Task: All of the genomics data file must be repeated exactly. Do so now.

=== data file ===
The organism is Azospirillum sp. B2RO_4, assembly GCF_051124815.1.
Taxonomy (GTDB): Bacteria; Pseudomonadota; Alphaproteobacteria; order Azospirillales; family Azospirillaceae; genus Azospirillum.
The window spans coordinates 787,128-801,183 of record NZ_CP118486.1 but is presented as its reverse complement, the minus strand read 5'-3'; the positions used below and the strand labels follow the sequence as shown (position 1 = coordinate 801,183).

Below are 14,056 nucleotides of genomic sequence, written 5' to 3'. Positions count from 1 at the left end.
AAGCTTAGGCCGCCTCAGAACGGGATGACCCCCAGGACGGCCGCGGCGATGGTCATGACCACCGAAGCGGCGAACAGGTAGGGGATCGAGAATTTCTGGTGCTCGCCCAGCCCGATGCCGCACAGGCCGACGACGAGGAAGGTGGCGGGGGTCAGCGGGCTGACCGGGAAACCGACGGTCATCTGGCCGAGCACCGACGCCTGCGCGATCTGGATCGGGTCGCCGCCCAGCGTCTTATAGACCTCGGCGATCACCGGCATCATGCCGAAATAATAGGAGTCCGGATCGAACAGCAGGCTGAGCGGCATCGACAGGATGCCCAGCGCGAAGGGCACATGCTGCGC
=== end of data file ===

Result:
The organism is Azospirillum sp. B2RO_4, assembly GCF_051124815.1.
Taxonomy (GTDB): Bacteria; Pseudomonadota; Alphaproteobacteria; order Azospirillales; family Azospirillaceae; genus Azospirillum.
The window spans coordinates 787,128-801,183 of record NZ_CP118486.1 but is presented as its reverse complement, the minus strand read 5'-3'; the positions used below and the strand labels follow the sequence as shown (position 1 = coordinate 801,183).

Below are 14,056 nucleotides of genomic sequence, written 5' to 3'. Positions count from 1 at the left end.
AAGCTTAGGCCGCCTCAGAACGGGATGACCCCCAGGACGGCCGCGGCGATGGTCATGACCACCGAAGCGGCGAACAGGTAGGGGATCGAGAATTTCTGGTGCTCGCCCAGCCCGATGCCGCACAGGCCGACGACGAGGAAGGTGGCGGGGGTCAGCGGGCTGACCGGGAAACCGACGGTCATCTGGCCGAGCACCGACGCCTGCGCGATCTGGATCGGGTCGCCGCCCAGCGTCTTATAGACCTCGGCGATCACCGGCATCATGCCGAAATAATAGGAGTCCGGATCGAACAGCAGGCTGAGCGGCATCGACAGGATGCCCAGCGCGAAGGGCACATGCTGCGC